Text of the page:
Atoll lagoons form as coral reefs form around volcanic islands. Over millions of years, the island subsides into the ocean. The ring of coral reefs, however, remain. The reefs become the atoll, protecting an enclosed lagoon where the volcano used to be.
Atoll lagoons are marine ecosystems. The organisms found in atoll lagoons are usually the same ones found outside it. Because of the ringing atoll, many lagoons have few indigenous species at all. Organisms, such as fish and jellies, surf in as waves from the ocean crash over the atoll and dump them in the lagoon. Many species of jellies thrive in this protected environment, but larger predators have few food resources.
The water of atoll lagoons are often a striking light blue due to their shallow depth and their interaction with limestone. Coral reefs and coral sand are made of limestone, the remains of billions of tiny coral exoskeletons. As limestone leaches into the lagoon, it turns the water bright blue.
The billion-dollar tourism industry of the South Pacific relies on pristine beaches and bright blue lagoons. These atoll lagoons are also the site of some of the most intense debates about climate change and sea level rise.
Lagoons and atolls are low-lying ecosystems vulnerable to even the slightest change in sea level. Sea level rise could drown the lagoons, and even their ringing atolls. Island nations such as Maldives could lose not only their primary industry (tourism), but the land itself. Maldivian leaders have worked to combat sea level rise and coastal erosion by pursuing international agreements to limit human contributions to global warming, erecting buildings on stilts, and even considering evacuating the entire population.
The world's most famous lagoon, the Blue Lagoon in Iceland, is not a lagoon at all. It is a manmade feature where water from a local geothermal power plant is pumped over a lava bed rich in silica and sulfur. These elements react with the warm water to create a bright blue lake used as a spa.
Hapua ecosystems are lagoons located near river mouths. As rivers carve deep channels parallel to the coastline, they create a unique type of coastal lagoon. Hapua are primarily freshwater ecosystems, but interact strongly with ocean tides. Hapua are identified almost entirely with river systems in New Zealand.
an underground layer of rock or earth which holds groundwater.
type of confined aquifer that flows to the Earth's surface without the need for pumping.
a coral reef or string of coral islands that surrounds a lagoon.
shallow, circular body of water between the ocean and a ring-shaped atoll.
long, narrow strip of sandy land built up by waves and tides that protects the mainland shore from erosion.
a dip or depression in the surface of the land or ocean floor.
all the different kinds of living organisms within a given area.
salty water, usually a mixture of seawater and freshwater.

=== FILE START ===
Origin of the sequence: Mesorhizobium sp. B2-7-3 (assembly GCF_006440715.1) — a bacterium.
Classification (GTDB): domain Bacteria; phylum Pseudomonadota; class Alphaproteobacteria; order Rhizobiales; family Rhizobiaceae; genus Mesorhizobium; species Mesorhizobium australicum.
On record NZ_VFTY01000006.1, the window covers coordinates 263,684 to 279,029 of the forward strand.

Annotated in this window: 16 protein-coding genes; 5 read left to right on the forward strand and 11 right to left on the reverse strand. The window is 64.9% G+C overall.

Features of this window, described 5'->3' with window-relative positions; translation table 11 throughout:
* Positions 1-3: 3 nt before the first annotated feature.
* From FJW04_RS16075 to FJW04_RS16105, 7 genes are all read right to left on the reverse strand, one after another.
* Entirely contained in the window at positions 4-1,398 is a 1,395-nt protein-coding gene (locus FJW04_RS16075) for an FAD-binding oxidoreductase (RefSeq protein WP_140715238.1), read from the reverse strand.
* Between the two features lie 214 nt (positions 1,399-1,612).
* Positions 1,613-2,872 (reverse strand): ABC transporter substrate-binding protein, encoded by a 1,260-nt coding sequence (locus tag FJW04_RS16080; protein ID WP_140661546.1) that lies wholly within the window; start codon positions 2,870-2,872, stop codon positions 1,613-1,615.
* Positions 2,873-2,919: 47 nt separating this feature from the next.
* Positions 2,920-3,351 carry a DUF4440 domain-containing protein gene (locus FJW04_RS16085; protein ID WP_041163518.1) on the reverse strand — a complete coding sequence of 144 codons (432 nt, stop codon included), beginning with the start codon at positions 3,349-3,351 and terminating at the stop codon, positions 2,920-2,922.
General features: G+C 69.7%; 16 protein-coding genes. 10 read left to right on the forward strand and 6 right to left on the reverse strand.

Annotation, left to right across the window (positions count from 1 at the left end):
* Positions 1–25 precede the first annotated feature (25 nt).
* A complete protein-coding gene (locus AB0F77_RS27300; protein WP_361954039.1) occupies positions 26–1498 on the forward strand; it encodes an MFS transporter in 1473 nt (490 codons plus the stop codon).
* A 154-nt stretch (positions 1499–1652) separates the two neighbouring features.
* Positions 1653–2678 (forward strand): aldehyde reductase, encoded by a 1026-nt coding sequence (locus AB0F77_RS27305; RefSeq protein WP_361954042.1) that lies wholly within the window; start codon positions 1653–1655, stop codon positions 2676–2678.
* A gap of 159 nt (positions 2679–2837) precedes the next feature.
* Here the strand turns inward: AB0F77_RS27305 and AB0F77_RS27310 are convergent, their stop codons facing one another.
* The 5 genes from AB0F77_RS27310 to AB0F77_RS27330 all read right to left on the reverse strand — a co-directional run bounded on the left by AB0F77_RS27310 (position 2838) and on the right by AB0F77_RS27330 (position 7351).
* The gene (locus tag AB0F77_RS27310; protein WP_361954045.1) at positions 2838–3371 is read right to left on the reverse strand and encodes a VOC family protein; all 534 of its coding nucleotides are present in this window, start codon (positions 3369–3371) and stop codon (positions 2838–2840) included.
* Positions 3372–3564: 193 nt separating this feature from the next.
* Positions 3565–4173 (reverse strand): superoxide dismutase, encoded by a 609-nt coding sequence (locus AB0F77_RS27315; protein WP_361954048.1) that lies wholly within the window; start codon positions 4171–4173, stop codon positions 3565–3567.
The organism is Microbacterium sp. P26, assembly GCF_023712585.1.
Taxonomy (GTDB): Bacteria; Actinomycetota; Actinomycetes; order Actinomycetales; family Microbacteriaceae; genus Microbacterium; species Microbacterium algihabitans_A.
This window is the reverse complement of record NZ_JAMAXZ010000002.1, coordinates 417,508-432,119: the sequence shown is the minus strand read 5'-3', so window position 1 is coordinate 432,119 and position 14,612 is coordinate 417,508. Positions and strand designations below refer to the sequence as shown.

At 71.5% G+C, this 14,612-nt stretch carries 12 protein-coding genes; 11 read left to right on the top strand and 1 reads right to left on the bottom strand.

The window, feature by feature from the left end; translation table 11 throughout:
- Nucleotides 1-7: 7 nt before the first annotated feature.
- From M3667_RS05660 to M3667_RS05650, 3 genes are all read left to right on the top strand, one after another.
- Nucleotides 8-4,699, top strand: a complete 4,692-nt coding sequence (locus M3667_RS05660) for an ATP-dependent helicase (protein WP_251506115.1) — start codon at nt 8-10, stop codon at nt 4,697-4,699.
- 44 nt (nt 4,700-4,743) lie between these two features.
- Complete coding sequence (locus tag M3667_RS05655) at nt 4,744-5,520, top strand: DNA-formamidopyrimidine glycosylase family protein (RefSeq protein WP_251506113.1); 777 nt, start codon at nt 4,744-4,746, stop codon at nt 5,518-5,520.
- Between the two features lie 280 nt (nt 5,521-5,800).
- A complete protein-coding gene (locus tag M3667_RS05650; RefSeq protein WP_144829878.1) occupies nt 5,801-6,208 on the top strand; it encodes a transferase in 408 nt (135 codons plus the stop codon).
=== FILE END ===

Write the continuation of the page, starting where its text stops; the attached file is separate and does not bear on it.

gradual changes in all the interconnected weather elements on our planet.
wearing away of earth or sand on the beach by natural or man-made methods.
shallow body of water between the coast and a series of sandbars or barrier islands.
low, flat land lying next to the ocean.
rocky ocean features made up of millions of coral skeletons.
to remove sand, silt, or other material from the bottom of a body of water.
community and interactions of living and nonliving things in an area.
person who plans the building of things, such as structures (construction engineer) or substances (chemical engineer).
to wear away.
the hard external shell or covering of some animals.
increase in the average temperature of the Earth's air and oceans.
part of a body of water deep enough for ships to dock.
time of year when the risk of hurricanes is greatest. Atlantic hurricane season runs from June 1 to November 30.
shallow body of water that may have an opening to a larger body of water, but is also protected from it by a sandbar or coral reef.
to separate materials by running water or another liquid through them.
type of sedimentary rock mostly made of calcium carbonate from shells and skeletons of marine organisms.
wetland area usually covered by a shallow layer of seawater or freshwater.
place where a river empties its water. Usually rivers enter another body of water at their mouths.
coastal wetland formed as rivers or tides deposit sediment.
barrier islands off the coast of the U.S. state of North Carolina.
pure or unpolluted.
underwater or low-lying mound of sand formed by tides, waves, or currents.
increase in the average reach of the ocean. The current sea level rise is 1.8 millimeters (.07 inch) per year.
to slowly flow through a border.
body of water, larger than a bay, partially surrounded by land.
abnormal rise in sea level accompanying a hurricane or other intense storm. Also called a storm tide.
to return to a lower level.
the difference in height between an area's high tide and low tide.
the industry (including food, hotels, and entertainment) of traveling for pleasure.
land formed by a volcano rising from the ocean floor.
area of land covered by shallow water or saturated by water.